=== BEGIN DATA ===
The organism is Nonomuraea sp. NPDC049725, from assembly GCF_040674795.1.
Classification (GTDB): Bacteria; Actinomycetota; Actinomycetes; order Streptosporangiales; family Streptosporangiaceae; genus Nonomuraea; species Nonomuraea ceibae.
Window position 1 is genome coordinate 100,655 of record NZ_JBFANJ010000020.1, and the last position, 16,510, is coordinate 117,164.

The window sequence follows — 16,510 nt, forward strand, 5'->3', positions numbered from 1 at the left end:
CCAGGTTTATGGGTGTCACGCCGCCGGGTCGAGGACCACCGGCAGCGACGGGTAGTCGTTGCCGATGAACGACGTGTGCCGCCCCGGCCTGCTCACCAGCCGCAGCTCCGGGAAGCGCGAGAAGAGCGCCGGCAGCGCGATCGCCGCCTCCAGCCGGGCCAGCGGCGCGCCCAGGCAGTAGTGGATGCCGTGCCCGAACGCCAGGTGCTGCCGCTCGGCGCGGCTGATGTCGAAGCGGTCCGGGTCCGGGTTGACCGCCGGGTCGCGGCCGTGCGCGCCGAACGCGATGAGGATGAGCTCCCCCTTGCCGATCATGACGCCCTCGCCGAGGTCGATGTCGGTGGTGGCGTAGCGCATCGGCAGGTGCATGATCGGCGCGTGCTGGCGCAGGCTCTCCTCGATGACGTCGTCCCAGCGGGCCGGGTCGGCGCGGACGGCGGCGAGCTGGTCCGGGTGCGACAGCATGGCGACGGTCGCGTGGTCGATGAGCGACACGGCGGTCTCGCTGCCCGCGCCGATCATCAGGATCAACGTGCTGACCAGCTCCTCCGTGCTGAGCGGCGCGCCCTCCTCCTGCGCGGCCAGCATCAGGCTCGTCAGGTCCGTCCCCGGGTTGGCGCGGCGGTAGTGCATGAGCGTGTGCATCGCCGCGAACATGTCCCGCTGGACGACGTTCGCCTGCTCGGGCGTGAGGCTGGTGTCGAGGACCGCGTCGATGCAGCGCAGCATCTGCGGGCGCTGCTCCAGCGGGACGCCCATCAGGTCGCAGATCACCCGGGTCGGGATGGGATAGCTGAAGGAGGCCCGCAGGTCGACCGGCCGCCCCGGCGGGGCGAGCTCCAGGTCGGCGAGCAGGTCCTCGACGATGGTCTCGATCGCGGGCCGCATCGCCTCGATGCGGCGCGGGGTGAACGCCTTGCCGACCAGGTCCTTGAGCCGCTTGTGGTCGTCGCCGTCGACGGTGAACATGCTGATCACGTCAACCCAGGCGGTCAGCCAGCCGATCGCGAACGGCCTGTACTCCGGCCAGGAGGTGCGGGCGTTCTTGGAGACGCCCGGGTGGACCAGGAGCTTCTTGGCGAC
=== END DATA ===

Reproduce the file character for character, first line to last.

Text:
The organism is Nonomuraea sp. NPDC049725, from assembly GCF_040674795.1.
Classification (GTDB): Bacteria; Actinomycetota; Actinomycetes; order Streptosporangiales; family Streptosporangiaceae; genus Nonomuraea; species Nonomuraea ceibae.
Window position 1 is genome coordinate 100,655 of record NZ_JBFANJ010000020.1, and the last position, 16,510, is coordinate 117,164.

The window sequence follows — 16,510 nt, forward strand, 5'->3', positions numbered from 1 at the left end:
CCAGGTTTATGGGTGTCACGCCGCCGGGTCGAGGACCACCGGCAGCGACGGGTAGTCGTTGCCGATGAACGACGTGTGCCGCCCCGGCCTGCTCACCAGCCGCAGCTCCGGGAAGCGCGAGAAGAGCGCCGGCAGCGCGATCGCCGCCTCCAGCCGGGCCAGCGGCGCGCCCAGGCAGTAGTGGATGCCGTGCCCGAACGCCAGGTGCTGCCGCTCGGCGCGGCTGATGTCGAAGCGGTCCGGGTCCGGGTTGACCGCCGGGTCGCGGCCGTGCGCGCCGAACGCGATGAGGATGAGCTCCCCCTTGCCGATCATGACGCCCTCGCCGAGGTCGATGTCGGTGGTGGCGTAGCGCATCGGCAGGTGCATGATCGGCGCGTGCTGGCGCAGGCTCTCCTCGATGACGTCGTCCCAGCGGGCCGGGTCGGCGCGGACGGCGGCGAGCTGGTCCGGGTGCGACAGCATGGCGACGGTCGCGTGGTCGATGAGCGACACGGCGGTCTCGCTGCCCGCGCCGATCATCAGGATCAACGTGCTGACCAGCTCCTCCGTGCTGAGCGGCGCGCCCTCCTCCTGCGCGGCCAGCATCAGGCTCGTCAGGTCCGTCCCCGGGTTGGCGCGGCGGTAGTGCATGAGCGTGTGCATCGCCGCGAACATGTCCCGCTGGACGACGTTCGCCTGCTCGGGCGTGAGGCTGGTGTCGAGGACCGCGTCGATGCAGCGCAGCATCTGCGGGCGCTGCTCCAGCGGGACGCCCATCAGGTCGCAGATCACCCGGGTCGGGATGGGATAGCTGAAGGAGGCCCGCAGGTCGACCGGCCGCCCCGGCGGGGCGAGCTCCAGGTCGGCGAGCAGGTCCTCGACGATGGTCTCGATCGCGGGCCGCATCGCCTCGATGCGGCGCGGGGTGAACGCCTTGCCGACCAGGTCCTTGAGCCGCTTGTGGTCGTCGCCGTCGACGGTGAACATGCTGATCACGTCAACCCAGGCGGTCAGCCAGCCGATCGCGAACGGCCTGTACTCCGGCCAGGAGGTGCGGGCGTTCTTGGAGACGCCCGGGTGGACCAGGAGCTTCTTGGCGAC